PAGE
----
Liberia President`s lead narrows in vote count
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Last Updated: Sunday, October 16, 2011, 21:17
Monrovia: Liberian election officials say the President's lead has decreased in the latest vote count, as opposition parties prepared on Sunday to hold a rally over their claims that election officials are skewing the outcome in the president's favour.

Results released late yesterday decreased Ellen Johnson Sirleaf's vote tally to 44.6 per cent, a loss of less than 1 per cent. Those results represented 80 per cent of polling stations counted.

Election officials have said the counting process has been transparent.

Sirleaf's failure so far to win a majority means the Harvard-educated leader will likely face a second round of voting, which will pit her against the party of a popular soccer star who has appealed to voters by portraying Sirleaf as an Ivy Leaguer who is out of touch with the country's impoverished population.

Sirleaf was Africa's first democratically elected female president. She is viewed abroad as a reformer and was awarded this year's Nobel Peace Prize for her role in stabilising the West African nation after a 14-year civil war.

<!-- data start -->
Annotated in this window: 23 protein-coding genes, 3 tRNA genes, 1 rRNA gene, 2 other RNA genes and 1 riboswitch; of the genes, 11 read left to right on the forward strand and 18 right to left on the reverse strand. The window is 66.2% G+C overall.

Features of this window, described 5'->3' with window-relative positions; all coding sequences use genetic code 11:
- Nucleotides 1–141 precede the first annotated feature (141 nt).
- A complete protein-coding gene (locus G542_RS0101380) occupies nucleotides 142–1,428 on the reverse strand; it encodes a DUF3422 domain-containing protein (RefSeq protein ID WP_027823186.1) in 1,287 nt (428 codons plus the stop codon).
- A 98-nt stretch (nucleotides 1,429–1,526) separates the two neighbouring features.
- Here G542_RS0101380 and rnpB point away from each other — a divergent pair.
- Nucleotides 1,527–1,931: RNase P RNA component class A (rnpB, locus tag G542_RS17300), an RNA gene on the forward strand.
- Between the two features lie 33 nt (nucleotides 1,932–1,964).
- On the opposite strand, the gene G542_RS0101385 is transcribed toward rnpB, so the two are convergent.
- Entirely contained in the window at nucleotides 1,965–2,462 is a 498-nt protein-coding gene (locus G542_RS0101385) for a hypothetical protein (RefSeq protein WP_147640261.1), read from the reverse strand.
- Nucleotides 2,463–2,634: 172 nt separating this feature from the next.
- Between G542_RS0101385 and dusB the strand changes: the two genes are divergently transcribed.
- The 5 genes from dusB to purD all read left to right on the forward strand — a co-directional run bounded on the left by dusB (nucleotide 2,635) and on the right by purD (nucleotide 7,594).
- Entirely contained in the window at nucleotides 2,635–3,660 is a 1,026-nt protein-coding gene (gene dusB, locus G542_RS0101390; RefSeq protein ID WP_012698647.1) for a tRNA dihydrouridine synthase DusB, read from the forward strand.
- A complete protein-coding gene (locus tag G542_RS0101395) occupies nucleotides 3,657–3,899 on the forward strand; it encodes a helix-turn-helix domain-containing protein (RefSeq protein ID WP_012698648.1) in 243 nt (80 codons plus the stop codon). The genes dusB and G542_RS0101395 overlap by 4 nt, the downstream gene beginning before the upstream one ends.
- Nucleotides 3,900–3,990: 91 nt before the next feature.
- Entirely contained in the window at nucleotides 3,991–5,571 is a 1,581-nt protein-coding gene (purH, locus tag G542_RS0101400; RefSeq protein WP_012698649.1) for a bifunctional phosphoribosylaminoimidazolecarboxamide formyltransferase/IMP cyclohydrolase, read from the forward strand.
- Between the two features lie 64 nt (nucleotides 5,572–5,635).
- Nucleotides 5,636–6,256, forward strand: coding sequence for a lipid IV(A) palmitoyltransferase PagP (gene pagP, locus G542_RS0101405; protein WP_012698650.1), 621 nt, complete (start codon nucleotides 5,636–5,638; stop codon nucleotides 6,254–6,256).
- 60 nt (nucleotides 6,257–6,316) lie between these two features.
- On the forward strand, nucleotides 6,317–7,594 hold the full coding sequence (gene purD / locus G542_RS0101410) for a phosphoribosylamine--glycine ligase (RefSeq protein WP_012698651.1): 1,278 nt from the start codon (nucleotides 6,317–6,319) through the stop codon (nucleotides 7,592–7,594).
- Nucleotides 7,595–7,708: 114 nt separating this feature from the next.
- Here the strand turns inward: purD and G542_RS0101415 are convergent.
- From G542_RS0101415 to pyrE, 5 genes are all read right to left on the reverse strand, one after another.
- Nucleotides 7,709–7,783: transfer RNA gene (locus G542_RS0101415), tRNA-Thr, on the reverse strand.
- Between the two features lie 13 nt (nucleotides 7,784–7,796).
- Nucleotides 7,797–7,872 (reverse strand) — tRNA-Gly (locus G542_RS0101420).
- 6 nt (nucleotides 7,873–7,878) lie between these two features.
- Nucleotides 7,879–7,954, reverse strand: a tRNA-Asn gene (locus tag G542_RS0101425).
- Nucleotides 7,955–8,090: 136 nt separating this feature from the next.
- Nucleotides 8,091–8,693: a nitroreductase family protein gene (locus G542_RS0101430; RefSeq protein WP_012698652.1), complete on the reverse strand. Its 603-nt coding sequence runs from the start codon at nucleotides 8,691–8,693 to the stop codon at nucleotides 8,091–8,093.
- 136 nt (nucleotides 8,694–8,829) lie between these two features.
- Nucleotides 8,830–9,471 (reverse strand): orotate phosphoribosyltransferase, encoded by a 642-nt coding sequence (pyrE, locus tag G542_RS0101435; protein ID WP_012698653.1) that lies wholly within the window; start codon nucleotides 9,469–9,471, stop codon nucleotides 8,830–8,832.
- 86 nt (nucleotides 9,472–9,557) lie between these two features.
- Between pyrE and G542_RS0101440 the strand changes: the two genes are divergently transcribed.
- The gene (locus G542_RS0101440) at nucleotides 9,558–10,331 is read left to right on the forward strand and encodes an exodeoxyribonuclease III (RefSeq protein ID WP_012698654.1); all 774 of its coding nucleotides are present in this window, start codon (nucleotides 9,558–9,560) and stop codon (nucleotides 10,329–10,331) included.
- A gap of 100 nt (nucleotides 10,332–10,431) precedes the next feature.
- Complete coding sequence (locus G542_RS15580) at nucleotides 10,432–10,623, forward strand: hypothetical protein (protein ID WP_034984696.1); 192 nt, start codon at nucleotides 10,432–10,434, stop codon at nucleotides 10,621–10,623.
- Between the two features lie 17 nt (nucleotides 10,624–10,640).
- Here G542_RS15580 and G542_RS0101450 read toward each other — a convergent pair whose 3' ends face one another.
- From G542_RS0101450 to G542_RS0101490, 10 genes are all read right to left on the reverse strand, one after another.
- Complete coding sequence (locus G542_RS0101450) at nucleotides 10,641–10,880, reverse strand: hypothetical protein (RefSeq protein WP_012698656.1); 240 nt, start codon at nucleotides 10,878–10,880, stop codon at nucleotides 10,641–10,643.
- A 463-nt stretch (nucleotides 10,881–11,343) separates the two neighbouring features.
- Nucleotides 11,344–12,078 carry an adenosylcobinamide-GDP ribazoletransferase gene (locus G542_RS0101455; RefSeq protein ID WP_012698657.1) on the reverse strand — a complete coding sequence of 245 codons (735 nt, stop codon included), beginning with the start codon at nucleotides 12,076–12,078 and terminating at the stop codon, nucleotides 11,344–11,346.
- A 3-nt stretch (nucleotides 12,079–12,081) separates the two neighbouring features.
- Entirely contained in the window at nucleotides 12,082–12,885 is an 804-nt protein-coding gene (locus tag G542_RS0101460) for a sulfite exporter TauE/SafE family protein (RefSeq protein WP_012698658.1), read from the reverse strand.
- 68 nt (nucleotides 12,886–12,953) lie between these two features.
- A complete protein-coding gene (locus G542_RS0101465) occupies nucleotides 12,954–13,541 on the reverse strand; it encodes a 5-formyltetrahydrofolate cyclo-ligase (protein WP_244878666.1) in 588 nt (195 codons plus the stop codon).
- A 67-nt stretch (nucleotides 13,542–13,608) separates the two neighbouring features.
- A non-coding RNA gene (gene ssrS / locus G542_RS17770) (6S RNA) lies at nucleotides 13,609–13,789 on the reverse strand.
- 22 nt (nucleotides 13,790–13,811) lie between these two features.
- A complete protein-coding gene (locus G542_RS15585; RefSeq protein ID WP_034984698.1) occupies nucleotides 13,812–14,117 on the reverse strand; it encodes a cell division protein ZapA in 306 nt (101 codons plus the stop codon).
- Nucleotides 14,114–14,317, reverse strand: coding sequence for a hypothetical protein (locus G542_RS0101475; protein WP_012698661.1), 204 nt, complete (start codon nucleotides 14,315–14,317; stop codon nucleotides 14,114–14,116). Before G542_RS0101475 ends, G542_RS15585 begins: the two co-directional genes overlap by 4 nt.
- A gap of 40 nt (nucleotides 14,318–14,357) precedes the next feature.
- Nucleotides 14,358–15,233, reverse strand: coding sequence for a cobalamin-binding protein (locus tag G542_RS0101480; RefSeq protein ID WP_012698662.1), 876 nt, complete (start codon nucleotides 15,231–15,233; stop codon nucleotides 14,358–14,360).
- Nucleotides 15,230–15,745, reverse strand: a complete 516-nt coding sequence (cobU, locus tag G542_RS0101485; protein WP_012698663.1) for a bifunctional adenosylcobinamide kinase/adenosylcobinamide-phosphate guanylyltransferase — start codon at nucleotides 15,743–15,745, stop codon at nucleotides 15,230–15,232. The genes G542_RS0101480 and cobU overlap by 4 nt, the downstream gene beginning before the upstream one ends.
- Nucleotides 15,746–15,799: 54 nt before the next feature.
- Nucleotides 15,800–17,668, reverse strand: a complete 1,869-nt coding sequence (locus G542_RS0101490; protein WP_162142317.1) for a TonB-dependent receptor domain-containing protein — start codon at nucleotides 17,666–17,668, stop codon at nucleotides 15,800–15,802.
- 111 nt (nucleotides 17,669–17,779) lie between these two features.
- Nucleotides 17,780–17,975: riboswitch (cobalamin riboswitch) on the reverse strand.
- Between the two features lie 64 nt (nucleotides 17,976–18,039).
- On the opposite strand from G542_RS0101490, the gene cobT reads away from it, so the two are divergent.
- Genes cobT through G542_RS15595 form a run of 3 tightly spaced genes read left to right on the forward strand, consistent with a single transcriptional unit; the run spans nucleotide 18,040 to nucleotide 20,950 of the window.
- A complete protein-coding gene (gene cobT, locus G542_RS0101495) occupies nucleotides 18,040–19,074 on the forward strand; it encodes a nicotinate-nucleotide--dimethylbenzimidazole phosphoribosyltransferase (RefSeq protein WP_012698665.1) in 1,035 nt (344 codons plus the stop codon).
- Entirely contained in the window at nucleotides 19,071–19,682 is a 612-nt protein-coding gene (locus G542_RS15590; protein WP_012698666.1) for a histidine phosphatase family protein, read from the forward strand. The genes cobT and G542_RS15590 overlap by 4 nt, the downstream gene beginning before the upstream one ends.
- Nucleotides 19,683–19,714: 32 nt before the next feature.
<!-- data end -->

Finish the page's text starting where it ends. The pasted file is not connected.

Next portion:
The latest results keep challenger Winston Tubman in second place, but his share has increased slightly to 31.4 per cent of votes. Tubman also was trained at Harvard, but his campaign is bolstered by the populist appeal of his vice-presidential candidate, soccer sensation George Weah.

Challenger Prince Johnson remains in third place with 11.2 per cent. He has said he is looking forward to playing the role of kingmaker.

Yesterday, Tubman and Johnson were part of a group of opposition parties who said they were pulling out of the process. They threatened to refuse the results over allegations that election officials are skewing the outcome in Sirleaf's favour.

The group said they could offer photographs and witnesses to back their claims. They also called for a Sunday rally but did not specify a time or place.

Late yesterday, National Elections Commission chairman James Fromoyan said the counting would continue despite the parties' decision to recall their representatives from counting centres.

"If any party chooses to leave without any apparent reason we will go ahead to declare the results as we are doing," he said. "The fact that the ballots are being counted in the open means we have nothing to hide."


First Published: Sunday, October 16, 2011, 21:17

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